Charges still pending in prison hostage case

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copyright the Chronicle August 17, 2016

NEWPORT — Charges are still pending against the two inmates who are accused of seizing a guard and holding him hostage for roughly two hours last Thursday at Northern State Correctional Facility.

Inmates Mehmed Devac, 22, and Leroy Hughes, 32, were transferred to a facility elsewhere in the state after a prison negotiator succeeded in bringing the crisis to an end.

The prison guard, Malcolm Brown of Morgan, returned to work Friday, a decision that earned high praise from Mike Touchette of the Department of Corrections.

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Roadside needles are evidence of a larger problem

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copyright the Chronicle August 17, 2016

by Elizabeth Trail

 Newport City Police are handing out a brochure that they hope will stop the littering of used hypodermic needles around town.

The brochure tells drug users how to exchange old needles for clean ones without being in contact with the police. The program, worked out in partnership with the St. Johnsbury-based nonprofit Vermont Safe, is free and anonymous.

Vermont Safe also offers mobile needle exchange by appointment in Barton and Orleans.

For the last couple of years, the Newport Police Department has seen a major increase in the number of needles found in parks, parking areas, and on the streets, Sergeant Travis Bingham said.

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Derby Select Board Committee to study law enforcement

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copyright the Chronicle August 17, 2016

 

 by Joseph Gresser

DERBY — The Derby Select Board is far from convinced that the town needs more law enforcement, but members gave former State Representative, State Police trooper, and Game Warden Bob Lewis the go ahead when he offered to head up a fact-finding committee.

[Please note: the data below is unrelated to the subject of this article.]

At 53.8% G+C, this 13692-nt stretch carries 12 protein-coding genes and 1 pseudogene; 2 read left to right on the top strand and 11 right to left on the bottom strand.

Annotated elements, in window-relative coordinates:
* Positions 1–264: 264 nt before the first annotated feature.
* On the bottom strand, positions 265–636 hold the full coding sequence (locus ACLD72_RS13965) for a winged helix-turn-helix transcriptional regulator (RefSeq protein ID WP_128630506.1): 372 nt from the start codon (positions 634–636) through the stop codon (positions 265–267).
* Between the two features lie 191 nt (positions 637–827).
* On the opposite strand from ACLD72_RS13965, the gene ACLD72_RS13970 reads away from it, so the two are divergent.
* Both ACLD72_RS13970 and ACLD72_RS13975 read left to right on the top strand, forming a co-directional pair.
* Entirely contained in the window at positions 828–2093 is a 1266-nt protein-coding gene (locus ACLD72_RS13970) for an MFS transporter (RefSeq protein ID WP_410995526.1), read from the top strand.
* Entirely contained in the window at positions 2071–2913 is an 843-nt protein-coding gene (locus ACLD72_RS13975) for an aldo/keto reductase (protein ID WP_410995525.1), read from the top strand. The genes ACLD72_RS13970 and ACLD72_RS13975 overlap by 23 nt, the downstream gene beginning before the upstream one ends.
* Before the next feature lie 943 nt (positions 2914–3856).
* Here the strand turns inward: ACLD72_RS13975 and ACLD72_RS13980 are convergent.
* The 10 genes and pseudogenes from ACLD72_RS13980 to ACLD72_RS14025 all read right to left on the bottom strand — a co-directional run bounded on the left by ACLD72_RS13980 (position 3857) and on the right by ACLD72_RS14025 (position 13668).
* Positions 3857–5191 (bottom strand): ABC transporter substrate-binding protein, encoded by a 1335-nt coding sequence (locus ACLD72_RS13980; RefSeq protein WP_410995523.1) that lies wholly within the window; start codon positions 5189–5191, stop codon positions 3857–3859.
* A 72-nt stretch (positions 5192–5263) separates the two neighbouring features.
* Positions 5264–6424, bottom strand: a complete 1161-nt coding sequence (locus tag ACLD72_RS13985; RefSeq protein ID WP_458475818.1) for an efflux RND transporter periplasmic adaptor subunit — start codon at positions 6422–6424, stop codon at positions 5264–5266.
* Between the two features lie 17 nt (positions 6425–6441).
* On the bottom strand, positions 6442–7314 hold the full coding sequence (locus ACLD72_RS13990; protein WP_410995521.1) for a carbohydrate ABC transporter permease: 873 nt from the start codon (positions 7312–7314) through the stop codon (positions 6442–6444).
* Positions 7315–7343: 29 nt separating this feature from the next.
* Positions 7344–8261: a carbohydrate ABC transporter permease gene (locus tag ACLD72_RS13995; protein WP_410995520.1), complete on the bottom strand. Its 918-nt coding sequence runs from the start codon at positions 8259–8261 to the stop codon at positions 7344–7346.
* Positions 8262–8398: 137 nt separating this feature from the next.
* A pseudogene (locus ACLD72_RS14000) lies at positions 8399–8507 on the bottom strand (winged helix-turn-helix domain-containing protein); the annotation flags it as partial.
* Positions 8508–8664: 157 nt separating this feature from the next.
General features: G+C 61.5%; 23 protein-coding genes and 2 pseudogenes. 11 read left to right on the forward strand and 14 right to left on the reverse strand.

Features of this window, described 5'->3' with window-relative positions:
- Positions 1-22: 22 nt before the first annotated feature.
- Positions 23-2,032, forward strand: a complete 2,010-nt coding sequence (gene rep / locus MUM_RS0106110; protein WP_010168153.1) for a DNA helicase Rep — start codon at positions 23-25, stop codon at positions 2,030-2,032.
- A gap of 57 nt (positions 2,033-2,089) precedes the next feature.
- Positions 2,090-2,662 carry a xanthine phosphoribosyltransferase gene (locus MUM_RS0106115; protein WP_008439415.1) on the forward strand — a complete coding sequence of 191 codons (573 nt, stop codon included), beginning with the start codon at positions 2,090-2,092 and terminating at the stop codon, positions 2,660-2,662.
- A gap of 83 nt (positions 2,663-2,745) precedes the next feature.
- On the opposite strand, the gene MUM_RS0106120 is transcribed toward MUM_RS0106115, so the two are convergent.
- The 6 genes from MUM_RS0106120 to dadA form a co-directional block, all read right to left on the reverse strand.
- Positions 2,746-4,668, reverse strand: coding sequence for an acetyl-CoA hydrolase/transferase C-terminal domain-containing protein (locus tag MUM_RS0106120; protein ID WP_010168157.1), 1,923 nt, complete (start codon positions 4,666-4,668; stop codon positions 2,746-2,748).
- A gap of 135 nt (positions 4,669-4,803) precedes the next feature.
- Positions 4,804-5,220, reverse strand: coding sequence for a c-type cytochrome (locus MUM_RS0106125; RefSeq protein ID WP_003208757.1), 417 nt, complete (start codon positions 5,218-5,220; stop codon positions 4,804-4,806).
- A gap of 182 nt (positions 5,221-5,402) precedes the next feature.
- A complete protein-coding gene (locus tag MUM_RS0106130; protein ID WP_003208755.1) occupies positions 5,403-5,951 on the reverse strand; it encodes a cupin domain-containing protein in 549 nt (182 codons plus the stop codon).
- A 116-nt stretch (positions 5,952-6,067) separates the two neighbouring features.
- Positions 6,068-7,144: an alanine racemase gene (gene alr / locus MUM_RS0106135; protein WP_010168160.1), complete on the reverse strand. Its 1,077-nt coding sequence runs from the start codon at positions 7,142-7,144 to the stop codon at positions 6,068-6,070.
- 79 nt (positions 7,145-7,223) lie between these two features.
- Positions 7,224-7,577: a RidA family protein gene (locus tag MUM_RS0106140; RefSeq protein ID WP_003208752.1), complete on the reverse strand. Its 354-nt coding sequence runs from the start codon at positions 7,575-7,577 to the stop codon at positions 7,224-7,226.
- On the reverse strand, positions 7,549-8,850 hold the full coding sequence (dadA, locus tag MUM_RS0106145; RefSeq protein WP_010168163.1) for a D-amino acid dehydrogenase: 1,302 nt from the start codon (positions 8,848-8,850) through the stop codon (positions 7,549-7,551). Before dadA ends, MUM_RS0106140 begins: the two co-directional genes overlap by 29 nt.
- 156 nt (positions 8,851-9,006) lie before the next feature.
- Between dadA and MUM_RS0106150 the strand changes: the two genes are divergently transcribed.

The issue of how the town ought to provide police protection has been discussed over the years, but it was brought to a head by State Police Lieutenant Walter Smith, who commands the Derby barracks, and Captain Mike Henry, who heads the St. Johnsbury outpost.

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Randi Calderwood killed in farm accident

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copyright the Chronicle August 17, 2016

CRAFTSBURY — A large funeral is expected here Wednesday for a 58-year-old farmer and fireman who was killed Saturday evening in a farm accident.

Randi Calderwood was killed on August 13 when the tractor he was driving rolled over.

Besides serving on the town’s volunteer fire department, Mr. Calderwood’s roots in the community run deep.

“I’ve known four generations of Calderwoods,” said Craftsbury Fire Chief Walter Gutzman. “They’re one of the stalwarts of Vermont farm families in this town.”

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2016 Primary results – Starr, Rodgers fend off challenge

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copyright the Chronicle August 10, 2016

Incumbent Democrats Bobby Starr and John Rodgers easily fended off a Primary challenge from Ron Horton of Jay for the two Essex-Orleans state Senate seats Tuesday.

Mr. Rodgers, from Glover, was the top vote getter with 1,651. Mr. Starr, from North Troy, had 1,633, and Mr. Horton’s total in the huge district, which stretches from Richford to Norton, was 712.

Overall, turnout was low, despite Secretary of State Jim Condos’ predictions to the contrary. In this area, there was just the one local Primary race, although there will be several races come the General Election in November…To read the rest of this article, and all the Chronicle‘s stories, subscribe:

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Thousands turn out for historic schoolhouse journey

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copyright the Chronicle August 10, 2016

by Joseph Gresser

BROWNINGTON — The1823 Orleans County Grammar School traveled a third of a mile Monday with the help of 23 yoke of oxen and a pair of powerful hydrostatic motors. Peggy Day Gibson, director of the Old Stone House Museum, which owns the building and arranged for the move, estimated the crowd of onlookers at around 2,500 people.